A Tale from Redwall
Other Editions of This Title:
Digital Audiobook (12/4/2017)
Digital Audiobook (9/22/2003)
Analog Audio Cassette (3/14/2000)
One of TIME Magazine’s 100 Best Fantasy Books of All Time
The book that inspired a legend—the first novel in the beloved, bestselling Redwall saga.
Welcome to Mossflower Wood, where the gentle mice have gathered to celebrate a year of peace and abundance. All is well…until a sinister shadow falls across the ancient stone abbey of Redwall. It is rumored that Cluny is coming—Cluny, the terrible one-eyed rat and his savage horde—Cluny, who has vowed to conquer Redwall Abbey! The only hope for the besieged mice lies in the lost sword of the legendary Martin the Warrior. And so begins the epic quest of a bumbling young apprentice—a courageous mouse who would rise up, fight back…and become a legend himself.
Perfect for fans of T. A. Barron’s Merlin saga, John Flanagan’s Ranger’s Apprentice series, and J. R. R. Tolkien’s Lord of the Rings series.
“The medieval world of Redwall Abbey—where gallant mouse warriors triumph over evil invaders—has truly become the stuff of legend.”
Firebird, 9780142302378, 352pp.
Publication Date: September 30, 2002
About the Author
A well-known radio personality in his native Liverpool--as well as an actor, stand-up comic, and playwright--Brian Jacques was the host of "Jakestown" on BBC Radio Merseyside. Ever the performer, Jacques was well-known for applying his acting and entertainment background to his lively presentations to legions of young fans at schools across the United States and England.
Brian Jacques was born in Liverpool, England on June 15th, 1939. Along with forty percent of the population of Liverpool, his ancestral roots are in Ireland, County Cork to be exact.
He grew up in the area around the Liverpool docks. His interest in adventure stories began at an early age with reading the books of: Daniel Defoe, Sir Henry Rider Haggard, Arthur Conan Doyle, Sir Thomas Malory, Robert Michael Ballantyne, Robert Louis Stevenson, Edgar Rice Burroughs, and Kenneth Grahame. He attended St. John's School, an inner city school that had its playground on the roof. On his first day at St. John's, at the age of ten, he had an experience that marked his potential as a writer. When given an assignment of writing a story about animals, he wrote about the bird that cleaned a crocodile's teeth. The teacher could not, and would not, believe that a ten year old could write that well. When young Brian refused to falsely say that he had copied the story, he was caned as "a liar". He had always loved to write, but it was only then, that he realized that he had a talent for writing.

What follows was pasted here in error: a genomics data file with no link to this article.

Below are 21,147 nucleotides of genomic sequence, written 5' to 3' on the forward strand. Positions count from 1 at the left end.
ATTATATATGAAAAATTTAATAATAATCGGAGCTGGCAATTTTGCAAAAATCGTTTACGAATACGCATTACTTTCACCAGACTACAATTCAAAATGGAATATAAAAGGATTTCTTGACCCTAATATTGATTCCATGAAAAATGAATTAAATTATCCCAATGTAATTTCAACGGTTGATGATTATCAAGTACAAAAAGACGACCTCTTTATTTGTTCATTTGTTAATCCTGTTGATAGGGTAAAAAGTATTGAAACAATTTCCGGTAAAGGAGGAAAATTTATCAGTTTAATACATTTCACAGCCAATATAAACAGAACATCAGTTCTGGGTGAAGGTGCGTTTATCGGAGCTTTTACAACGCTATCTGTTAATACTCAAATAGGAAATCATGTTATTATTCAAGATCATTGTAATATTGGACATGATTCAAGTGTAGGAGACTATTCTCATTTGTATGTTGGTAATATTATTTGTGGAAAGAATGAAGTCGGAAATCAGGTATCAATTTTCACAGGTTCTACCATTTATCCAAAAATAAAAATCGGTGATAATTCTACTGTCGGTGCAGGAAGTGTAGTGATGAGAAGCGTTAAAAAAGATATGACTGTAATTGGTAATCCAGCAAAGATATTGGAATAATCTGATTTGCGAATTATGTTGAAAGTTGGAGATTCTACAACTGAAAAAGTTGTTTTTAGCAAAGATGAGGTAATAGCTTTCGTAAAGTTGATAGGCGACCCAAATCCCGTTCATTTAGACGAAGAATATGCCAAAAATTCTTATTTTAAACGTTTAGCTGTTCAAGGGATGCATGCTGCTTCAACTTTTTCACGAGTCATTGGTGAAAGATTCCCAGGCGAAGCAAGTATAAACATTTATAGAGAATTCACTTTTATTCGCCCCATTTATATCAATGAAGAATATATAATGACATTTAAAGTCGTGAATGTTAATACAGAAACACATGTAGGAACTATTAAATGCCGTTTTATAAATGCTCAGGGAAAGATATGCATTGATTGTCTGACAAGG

Some teachers at St. John's proved to be good role models. As Mr. Jacques recalls:
"My favourite teacher was Mr. Austin Thomas. He looked like Lee Marvin. Big Man. A Captain in World War II. He came to school on a big bush bike with the haversack on back. He was a man's man. Always fair. I was fourteen at the time when Mr. Thomas introduced the class to poetry and Greek literature. (Because of him, I saved seven shillings and sixpence to buy The Iliad and The Odyssey at this dusty used book shop.)"
This interest in poetry extended to Wordsworth, Tennyson, and Goldsmith.It was also at St. John's that Brian met a teacher, Alan Durband (who also taught two Beatles, Paul McCartney and George Harrison), who, more than thirty years later would bring about a major change in his life.
After Brian finished school at fifteen, he set out to find adventure as a merchant seaman. He travelled to many far away ports, including New York, Valparaiso, San Francisco, and Yokohama. Tiring of the lonely life of a sailor, he returned to Liverpool where he worked as a railway fireman, a longshoreman, a long-distance truck driver, a bus driver, a boxer, a bobby (Police Constable 216D), a postmaster, and a stand-up comic.
Penguin mourns the passing of celebrated children’s book author Brian Jacques